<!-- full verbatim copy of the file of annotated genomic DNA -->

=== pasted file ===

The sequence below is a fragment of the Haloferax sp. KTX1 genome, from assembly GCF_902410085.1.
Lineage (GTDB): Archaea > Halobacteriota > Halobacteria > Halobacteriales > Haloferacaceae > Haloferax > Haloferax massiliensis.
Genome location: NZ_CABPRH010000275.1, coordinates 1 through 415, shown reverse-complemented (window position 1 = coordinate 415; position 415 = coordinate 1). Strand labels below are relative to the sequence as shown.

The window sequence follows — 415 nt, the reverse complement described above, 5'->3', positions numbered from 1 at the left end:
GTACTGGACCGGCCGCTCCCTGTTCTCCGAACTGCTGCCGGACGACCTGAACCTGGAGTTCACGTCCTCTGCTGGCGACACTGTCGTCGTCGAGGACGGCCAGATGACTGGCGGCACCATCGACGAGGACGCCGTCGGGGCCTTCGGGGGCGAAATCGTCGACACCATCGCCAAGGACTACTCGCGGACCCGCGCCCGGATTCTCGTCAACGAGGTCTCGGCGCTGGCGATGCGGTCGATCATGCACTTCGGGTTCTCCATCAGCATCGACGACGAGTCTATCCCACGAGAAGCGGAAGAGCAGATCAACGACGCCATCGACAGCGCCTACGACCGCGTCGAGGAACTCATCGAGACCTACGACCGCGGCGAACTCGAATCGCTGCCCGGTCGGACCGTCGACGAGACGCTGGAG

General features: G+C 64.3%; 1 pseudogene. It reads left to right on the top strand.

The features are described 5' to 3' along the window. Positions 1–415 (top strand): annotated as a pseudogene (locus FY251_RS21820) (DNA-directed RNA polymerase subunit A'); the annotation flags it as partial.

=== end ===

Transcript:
The sequence below is a fragment of the Haloferax sp. KTX1 genome, from assembly GCF_902410085.1.
Lineage (GTDB): Archaea > Halobacteriota > Halobacteria > Halobacteriales > Haloferacaceae > Haloferax > Haloferax massiliensis.
Genome location: NZ_CABPRH010000275.1, coordinates 1 through 415, shown reverse-complemented (window position 1 = coordinate 415; position 415 = coordinate 1). Strand labels below are relative to the sequence as shown.

The window sequence follows — 415 nt, the reverse complement described above, 5'->3', positions numbered from 1 at the left end:
GTACTGGACCGGCCGCTCCCTGTTCTCCGAACTGCTGCCGGACGACCTGAACCTGGAGTTCACGTCCTCTGCTGGCGACACTGTCGTCGTCGAGGACGGCCAGATGACTGGCGGCACCATCGACGAGGACGCCGTCGGGGCCTTCGGGGGCGAAATCGTCGACACCATCGCCAAGGACTACTCGCGGACCCGCGCCCGGATTCTCGTCAACGAGGTCTCGGCGCTGGCGATGCGGTCGATCATGCACTTCGGGTTCTCCATCAGCATCGACGACGAGTCTATCCCACGAGAAGCGGAAGAGCAGATCAACGACGCCATCGACAGCGCCTACGACCGCGTCGAGGAACTCATCGAGACCTACGACCGCGGCGAACTCGAATCGCTGCCCGGTCGGACCGTCGACGAGACGCTGGAG

General features: G+C 64.3%; 1 pseudogene. It reads left to right on the top strand.

The features are described 5' to 3' along the window. Positions 1–415 (top strand): annotated as a pseudogene (locus FY251_RS21820) (DNA-directed RNA polymerase subunit A'); the annotation flags it as partial.